Behaviour change holds key for sustainable film production, say experts
The film and TV industry still 'has a long way to go' to tackle key sustainability issues and must do more to encourage behaviour change among production companies, screen stars and their audiences.
That was the conclusion of a panel discussion of industry producers and experts at a Bafta 'Greening the Screen' event in London last week, taking place amid the 2015 TV and film awards season.
Sustainability leaders from the BBC and UK film companies gathered at Bafta HQ in Picadilly to present 'simple actionable tips' for reducing the environmental footprint of TV and film. When asked about their progress, the panel unanimously agreed the industry "has a long way to go".
"I'm concerned that I am up here as an example of best practice," said Howard Ella, a line producer for the BBC. "There is absolutely not enough being done."
Ella compared sustainability to health & safety in that some form of legislation or obligation may be required to expedite its take-up in the UK. "Just put an emissions target in the contract," he said. "As soon as it's in there, it will get done, no matter how much it costs." He also pointed to small decisions - such as using hybrid cars to transport actors on BBC drama The Interceptor - that can help producers cut emissions today without much effort.
Fellow BBC producer Wendy Wright highlighted the importance of encouraging behaviour change on-set, claiming she had cut paper usage by 75% on the hospital drama Casualty simply by making printed scripts an opt-in proposition.
Chair of the panel debate Alistair McGowan echoed Ella's point, adding that the relative inertia in the industry was caused by the sheer complexity of making TV and films. "The problem is, there are so many moving parts - with production companies and stakeholders in different countries with different objectives - that there's a real lack of accountability," said McGowan.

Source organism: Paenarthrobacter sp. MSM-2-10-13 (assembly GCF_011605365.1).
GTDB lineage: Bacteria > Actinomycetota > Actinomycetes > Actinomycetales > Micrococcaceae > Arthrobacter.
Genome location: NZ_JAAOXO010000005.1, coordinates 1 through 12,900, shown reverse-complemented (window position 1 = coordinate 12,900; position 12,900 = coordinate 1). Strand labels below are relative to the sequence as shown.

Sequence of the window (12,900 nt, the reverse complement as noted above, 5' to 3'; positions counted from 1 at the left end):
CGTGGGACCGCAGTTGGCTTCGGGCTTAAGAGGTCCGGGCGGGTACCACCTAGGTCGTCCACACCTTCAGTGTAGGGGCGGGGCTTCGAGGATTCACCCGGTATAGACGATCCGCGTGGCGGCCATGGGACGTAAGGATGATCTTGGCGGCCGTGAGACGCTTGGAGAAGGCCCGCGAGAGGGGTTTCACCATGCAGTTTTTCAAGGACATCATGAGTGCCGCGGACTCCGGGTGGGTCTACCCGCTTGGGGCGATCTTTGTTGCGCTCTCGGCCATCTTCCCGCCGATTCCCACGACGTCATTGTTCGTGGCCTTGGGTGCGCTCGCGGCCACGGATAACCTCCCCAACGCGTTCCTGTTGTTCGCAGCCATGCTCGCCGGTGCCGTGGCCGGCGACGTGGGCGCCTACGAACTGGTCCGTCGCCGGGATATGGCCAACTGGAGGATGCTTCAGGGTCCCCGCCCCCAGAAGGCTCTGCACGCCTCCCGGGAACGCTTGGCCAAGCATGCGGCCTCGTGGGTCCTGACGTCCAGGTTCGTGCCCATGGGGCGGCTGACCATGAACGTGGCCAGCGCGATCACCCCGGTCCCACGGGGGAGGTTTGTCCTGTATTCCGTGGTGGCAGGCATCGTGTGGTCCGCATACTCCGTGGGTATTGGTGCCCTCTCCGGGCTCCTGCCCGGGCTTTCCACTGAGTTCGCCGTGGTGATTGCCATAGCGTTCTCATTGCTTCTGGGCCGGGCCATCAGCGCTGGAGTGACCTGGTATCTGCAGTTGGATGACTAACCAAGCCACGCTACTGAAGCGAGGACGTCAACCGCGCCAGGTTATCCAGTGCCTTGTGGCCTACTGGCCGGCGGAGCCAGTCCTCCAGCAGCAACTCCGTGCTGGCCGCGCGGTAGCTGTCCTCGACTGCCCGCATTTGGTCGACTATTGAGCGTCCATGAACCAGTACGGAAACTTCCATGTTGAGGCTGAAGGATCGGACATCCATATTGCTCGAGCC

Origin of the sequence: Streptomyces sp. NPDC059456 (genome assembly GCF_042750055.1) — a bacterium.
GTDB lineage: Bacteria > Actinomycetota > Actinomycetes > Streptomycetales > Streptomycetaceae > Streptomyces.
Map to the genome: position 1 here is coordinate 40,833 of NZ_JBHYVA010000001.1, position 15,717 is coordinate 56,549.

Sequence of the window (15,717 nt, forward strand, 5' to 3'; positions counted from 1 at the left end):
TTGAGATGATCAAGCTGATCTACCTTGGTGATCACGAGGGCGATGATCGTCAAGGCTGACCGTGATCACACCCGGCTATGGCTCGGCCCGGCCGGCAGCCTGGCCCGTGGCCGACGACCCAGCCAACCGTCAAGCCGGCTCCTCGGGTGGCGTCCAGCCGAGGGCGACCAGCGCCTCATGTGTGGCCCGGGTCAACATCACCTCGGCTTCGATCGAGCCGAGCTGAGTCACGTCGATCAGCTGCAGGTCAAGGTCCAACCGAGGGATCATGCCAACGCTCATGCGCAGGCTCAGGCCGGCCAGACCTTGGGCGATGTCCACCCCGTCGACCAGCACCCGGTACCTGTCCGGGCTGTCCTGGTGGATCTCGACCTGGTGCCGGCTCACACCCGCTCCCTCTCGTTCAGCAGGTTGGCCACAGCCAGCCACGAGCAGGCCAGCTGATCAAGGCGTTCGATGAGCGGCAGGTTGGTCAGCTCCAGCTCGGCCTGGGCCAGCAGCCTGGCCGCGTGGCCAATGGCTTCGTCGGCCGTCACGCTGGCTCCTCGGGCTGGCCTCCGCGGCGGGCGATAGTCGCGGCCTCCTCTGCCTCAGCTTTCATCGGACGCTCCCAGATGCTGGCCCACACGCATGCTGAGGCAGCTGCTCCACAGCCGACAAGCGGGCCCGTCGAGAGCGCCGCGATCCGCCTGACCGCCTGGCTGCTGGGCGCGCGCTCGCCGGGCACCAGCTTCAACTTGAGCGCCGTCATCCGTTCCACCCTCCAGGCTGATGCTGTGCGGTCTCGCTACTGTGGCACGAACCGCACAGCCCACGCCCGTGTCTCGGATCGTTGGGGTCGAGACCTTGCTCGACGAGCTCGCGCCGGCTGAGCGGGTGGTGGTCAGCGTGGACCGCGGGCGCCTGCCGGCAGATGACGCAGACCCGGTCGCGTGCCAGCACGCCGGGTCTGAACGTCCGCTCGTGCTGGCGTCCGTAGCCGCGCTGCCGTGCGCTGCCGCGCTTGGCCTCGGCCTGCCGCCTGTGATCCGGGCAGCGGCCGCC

The comedian - who was the celebrity host of edie's 2014 Sustainability Leaders Awards - also raised awareness of the fact that actors themselves often have the most power to change the culture on set. "When I was more involved in TV production, I would tell producers that all drivers must turn their engines off," he added. "They have a nasty habit of leaving the engine on when waiting to pick actors up."
He went on to reference Cameron Diaz, who requests that her film sets use no polystyrene cups since they are impossible to recycle. "If Cameron Diaz says it, then that's just the way it is," McGowan said.
The Greening the Screen panel discussed one option for a production companies to boost their sustainability credentials; by appointing an 'eco-supervisor' - a job that didn't exist just two years ago. Emillie O'Brien, one of the pioneers of this nascent profession, explained that an eco-supervisor "can focus purely on green initiatives - to tackle the problem of responsibility and accountability".
O'Brien's work on The Amazing Spiderman 2 helped divert 52% of waste from landfill, avoided 193,000 single-use plastic water bottles and gave approximately 5,800 meals to local charities instead of throwing it away.
The Amazing Spiderman 2 crew eventually recycled the entire film set.
O'Brien also helps get traditionally apathetic crews on board, with awards such as the 'G-COW' (Green Crew member Of the Week) to encourage behaviour change. The sustainability efforts saved the film's production company Sony more than $400,000.
Sky to skype
Also discussed during the Bafta event was the huge amount of emissions caused by transportation. Nature documentaries, for example, can have a stark effect on the very environment that is being filmed.
Series producer of Wonders of the Monsoon Paul Williams said that he has to travel with around 30 large bags of kit for a typical shoot, generating around 28 tonnes of CO2 for one return flight to the Himalayas. However, for his most recent series, Williams engaged local cameramen to obtain footage; using Skype to communicate from the UK, saving six return flights and around 160 tonnes of CO2.
While such steps may not seem ground-breaking to sustainability professionals in other industries, it represents a genuine step forward for film and TV production where profligacy is inherent. As Winterwatch producer Tim Scoones concluded: "We must stop killing the planet in the name of entertainment."